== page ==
510R

Over the last couple of decades, the theory of interacting particle systems has found some unexpected connections to orthogonal polynomials, symmetric functions, and various combinatorial structures. The asymmetric simple exclusion process (ASEP) has played a central role in this connection. Recently, Cantini, de Gier, and Wheeler found that the partition function of the multispecies ASEP on a circle is a specialization of a Macdonald polynomial $P_{\lambda}(X;q,t)$. Macdonald polynomials are a family of symmetric functions that are ubiquitous in algebraic combinatorics and specialize to or generalize many other important special functions. Around the same time, Martin gave a recursive formulation expressing the stationary probabilities of the ASEP on a circle as sums over combinatorial objects known as multiline queues, which are a type of queueing system. Shortly after, with Corteel and Williams we generalized Martin's result to give a new formula for $P_{\lambda}$ via multiline queues.

 

The modified Macdonald polynomials $\widetilde{H}_{\lambda}(X;q,t)$ are a version of $P_{\lambda}$ with positive integer coefficients. A natural question was whether there exists a related statistical mechanics model for which some specialization of $\widetilde{H}_{\lambda}$ is equal to its partition function. With Ayyer and Martin, we answer this question in the affirmative with the multispecies totally asymmetric zero-range process (TAZRP), which is a specialization of a more general class of zero range particle processes. We introduce a new combinatorial object in the flavor of the multiline queues, which on one hand, expresses stationary probabilities of the mTAZRP, and on the other hand, gives a new formula for $\widetilde{H}_{\lambda}$. We define an enhanced Markov chain on these objects that lumps to the multispecies TAZRP, and then use this to prove several results about particle densities and correlations in the TAZRP.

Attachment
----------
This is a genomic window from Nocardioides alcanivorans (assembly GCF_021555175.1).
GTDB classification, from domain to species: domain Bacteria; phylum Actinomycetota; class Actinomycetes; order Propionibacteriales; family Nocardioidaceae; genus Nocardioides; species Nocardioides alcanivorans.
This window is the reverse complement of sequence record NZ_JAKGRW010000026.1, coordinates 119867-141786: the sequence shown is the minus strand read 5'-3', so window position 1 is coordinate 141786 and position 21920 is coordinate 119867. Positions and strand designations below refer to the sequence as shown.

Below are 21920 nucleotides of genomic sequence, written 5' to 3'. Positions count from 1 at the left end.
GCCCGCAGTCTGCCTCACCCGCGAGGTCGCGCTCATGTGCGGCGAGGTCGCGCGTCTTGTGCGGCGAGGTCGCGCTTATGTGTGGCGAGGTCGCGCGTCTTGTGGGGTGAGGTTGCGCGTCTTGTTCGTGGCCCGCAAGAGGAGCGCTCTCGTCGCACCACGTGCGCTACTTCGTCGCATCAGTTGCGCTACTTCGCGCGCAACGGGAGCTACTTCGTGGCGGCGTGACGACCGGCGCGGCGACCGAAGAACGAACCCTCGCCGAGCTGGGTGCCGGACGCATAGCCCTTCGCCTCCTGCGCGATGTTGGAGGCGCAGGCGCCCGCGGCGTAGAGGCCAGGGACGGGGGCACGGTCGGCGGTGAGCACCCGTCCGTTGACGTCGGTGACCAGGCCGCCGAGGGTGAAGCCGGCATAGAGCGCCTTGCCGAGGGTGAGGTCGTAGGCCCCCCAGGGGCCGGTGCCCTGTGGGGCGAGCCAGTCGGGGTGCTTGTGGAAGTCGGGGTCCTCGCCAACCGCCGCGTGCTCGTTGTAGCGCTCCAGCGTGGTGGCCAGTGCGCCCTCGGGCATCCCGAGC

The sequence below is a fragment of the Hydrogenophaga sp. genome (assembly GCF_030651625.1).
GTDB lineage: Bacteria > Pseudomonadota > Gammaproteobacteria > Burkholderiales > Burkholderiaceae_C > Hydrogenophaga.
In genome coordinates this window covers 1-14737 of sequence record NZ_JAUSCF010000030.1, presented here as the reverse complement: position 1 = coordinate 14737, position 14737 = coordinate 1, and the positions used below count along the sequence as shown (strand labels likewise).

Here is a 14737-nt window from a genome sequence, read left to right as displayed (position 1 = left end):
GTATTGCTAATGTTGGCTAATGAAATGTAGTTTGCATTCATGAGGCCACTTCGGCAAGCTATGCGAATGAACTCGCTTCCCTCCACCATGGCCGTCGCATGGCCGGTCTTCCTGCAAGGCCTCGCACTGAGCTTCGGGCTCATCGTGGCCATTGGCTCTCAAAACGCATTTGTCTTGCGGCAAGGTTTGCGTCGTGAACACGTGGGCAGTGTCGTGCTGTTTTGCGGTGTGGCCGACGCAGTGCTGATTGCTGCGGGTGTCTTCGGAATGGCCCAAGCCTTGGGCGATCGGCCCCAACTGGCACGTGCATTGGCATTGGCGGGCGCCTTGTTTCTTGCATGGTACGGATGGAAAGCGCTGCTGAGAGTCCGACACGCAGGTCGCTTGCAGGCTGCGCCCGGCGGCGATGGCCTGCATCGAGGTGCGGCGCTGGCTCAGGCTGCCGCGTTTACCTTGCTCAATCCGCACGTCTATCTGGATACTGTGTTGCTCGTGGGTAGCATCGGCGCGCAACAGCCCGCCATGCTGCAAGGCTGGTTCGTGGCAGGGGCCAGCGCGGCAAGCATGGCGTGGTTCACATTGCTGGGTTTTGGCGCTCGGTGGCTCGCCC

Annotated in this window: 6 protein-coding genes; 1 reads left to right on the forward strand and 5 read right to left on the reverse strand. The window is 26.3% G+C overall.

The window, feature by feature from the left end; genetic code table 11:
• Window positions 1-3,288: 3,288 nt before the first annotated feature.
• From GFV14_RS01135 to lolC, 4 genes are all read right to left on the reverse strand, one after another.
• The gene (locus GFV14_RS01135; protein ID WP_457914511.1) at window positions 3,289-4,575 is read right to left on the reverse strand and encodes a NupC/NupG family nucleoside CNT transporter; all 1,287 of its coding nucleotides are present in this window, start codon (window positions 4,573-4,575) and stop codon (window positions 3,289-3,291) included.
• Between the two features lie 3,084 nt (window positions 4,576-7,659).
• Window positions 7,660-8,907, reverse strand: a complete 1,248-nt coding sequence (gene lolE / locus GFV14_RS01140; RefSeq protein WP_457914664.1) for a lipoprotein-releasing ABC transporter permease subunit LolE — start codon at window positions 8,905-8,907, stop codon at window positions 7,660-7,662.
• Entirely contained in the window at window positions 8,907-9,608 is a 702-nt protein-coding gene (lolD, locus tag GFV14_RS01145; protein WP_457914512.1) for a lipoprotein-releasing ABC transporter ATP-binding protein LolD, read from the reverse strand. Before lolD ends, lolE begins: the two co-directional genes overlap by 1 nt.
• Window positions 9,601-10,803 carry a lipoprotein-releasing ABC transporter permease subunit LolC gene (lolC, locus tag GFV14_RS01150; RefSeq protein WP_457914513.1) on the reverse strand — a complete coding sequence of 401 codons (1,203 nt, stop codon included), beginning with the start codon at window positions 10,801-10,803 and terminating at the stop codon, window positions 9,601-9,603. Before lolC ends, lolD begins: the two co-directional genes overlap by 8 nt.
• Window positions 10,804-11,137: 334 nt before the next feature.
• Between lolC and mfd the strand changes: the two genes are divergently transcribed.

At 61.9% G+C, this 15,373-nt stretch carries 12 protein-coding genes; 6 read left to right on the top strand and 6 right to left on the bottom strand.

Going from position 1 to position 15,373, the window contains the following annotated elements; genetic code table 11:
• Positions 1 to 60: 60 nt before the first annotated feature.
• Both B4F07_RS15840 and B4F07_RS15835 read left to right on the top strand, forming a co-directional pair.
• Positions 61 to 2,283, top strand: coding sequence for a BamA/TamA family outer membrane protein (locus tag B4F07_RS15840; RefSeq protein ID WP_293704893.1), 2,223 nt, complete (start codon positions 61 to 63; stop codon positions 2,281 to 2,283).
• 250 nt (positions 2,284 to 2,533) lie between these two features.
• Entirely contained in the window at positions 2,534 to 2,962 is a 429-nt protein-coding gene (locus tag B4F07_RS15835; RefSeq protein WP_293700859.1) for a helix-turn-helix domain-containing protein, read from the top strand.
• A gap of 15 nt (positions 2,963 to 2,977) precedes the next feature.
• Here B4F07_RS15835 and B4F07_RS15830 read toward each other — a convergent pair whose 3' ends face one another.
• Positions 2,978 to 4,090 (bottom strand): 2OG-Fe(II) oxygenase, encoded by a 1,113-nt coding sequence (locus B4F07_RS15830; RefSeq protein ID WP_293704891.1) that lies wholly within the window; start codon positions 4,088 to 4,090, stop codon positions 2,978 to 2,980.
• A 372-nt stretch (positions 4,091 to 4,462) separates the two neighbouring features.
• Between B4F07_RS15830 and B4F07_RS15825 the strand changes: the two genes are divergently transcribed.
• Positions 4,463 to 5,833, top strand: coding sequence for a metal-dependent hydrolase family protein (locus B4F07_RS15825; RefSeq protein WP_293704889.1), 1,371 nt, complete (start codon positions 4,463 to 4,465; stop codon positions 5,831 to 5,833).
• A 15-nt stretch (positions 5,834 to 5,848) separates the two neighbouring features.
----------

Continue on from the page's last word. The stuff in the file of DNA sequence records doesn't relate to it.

Mathematics of synthetic data and privacy

Speaker: 

Roman Vershynin

Institution: 

UCI

Time: 

Wednesday, December 1, 2021 - 2:00pm to 3:00pm

Location: 

Rowland Hall 510R

An emerging way to protect privacy is to replace true data by synthetic data. Medical records of artificial patients, for example, could retain meaningful statistical information while preserving privacy of the true patients. But what is synthetic data, and what is privacy? How do we define these concepts mathematically? Is it possible to make synthetic data that is both useful and private? I will tie these questions to a simple-looking problem in probability theory: how much information about a random vector X is lost when we take conditional expectation of X with respect to some sigma-algebra? This talk is based on a series of papers joint with March Boedihardjo and Thomas Strohmer, mainly this one: https://arxiv.org/abs/2107.05824

An invariance principle for Markov cookie random walks.

Speaker: 

Thomas Mountford

Institution: 

EPFL

Time: 

Wednesday, November 17, 2021 - 2:00pm to 3:00pm

Host: 

Location: 

510R

 

 

In joint work with E Kosygina and J Peterson, the

"natural" diffusive scaling is considered for the recurrent case

and the convergence to Brownian motion perturbed at extrema is shown.  The key ideas are coarse graining and

the Ray Knight approach.